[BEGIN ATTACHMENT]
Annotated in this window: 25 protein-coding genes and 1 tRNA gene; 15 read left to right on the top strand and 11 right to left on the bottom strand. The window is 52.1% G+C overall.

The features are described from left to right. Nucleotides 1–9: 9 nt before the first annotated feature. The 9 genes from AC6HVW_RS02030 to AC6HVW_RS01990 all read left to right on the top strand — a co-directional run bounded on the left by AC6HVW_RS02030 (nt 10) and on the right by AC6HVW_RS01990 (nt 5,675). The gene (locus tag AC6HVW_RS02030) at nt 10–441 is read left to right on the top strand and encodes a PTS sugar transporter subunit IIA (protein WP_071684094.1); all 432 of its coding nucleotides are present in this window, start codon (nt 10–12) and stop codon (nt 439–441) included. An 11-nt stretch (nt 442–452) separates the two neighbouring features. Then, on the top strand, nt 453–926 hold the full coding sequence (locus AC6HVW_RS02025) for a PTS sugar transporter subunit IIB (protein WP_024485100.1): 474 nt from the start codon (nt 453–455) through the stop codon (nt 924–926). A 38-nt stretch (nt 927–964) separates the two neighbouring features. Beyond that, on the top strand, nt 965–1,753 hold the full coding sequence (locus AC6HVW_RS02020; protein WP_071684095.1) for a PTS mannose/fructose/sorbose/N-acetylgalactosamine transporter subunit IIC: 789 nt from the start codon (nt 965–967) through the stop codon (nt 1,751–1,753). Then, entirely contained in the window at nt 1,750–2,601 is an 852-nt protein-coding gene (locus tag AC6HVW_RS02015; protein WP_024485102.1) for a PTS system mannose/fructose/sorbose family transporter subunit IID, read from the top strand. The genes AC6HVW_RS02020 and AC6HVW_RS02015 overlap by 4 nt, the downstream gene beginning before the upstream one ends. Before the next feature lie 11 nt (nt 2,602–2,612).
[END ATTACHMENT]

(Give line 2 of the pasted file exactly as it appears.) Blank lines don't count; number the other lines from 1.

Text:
The features are described from left to right. Nucleotides 1–9: 9 nt before the first annotated feature. The 9 genes from AC6HVW_RS02030 to AC6HVW_RS01990 all read left to right on the top strand — a co-directional run bounded on the left by AC6HVW_RS02030 (nt 10) and on the right by AC6HVW_RS01990 (nt 5,675). The gene (locus tag AC6HVW_RS02030) at nt 10–441 is read left to right on the top strand and encodes a PTS sugar transporter subunit IIA (protein WP_071684094.1); all 432 of its coding nucleotides are present in this window, start codon (nt 10–12) and stop codon (nt 439–441) included. An 11-nt stretch (nt 442–452) separates the two neighbouring features. Then, on the top strand, nt 453–926 hold the full coding sequence (locus AC6HVW_RS02025) for a PTS sugar transporter subunit IIB (protein WP_024485100.1): 474 nt from the start codon (nt 453–455) through the stop codon (nt 924–926). A 38-nt stretch (nt 927–964) separates the two neighbouring features. Beyond that, on the top strand, nt 965–1,753 hold the full coding sequence (locus AC6HVW_RS02020; protein WP_071684095.1) for a PTS mannose/fructose/sorbose/N-acetylgalactosamine transporter subunit IIC: 789 nt from the start codon (nt 965–967) through the stop codon (nt 1,751–1,753). Then, entirely contained in the window at nt 1,750–2,601 is an 852-nt protein-coding gene (locus tag AC6HVW_RS02015; protein WP_024485102.1) for a PTS system mannose/fructose/sorbose family transporter subunit IID, read from the top strand. The genes AC6HVW_RS02020 and AC6HVW_RS02015 overlap by 4 nt, the downstream gene beginning before the upstream one ends. Before the next feature lie 11 nt (nt 2,602–2,612).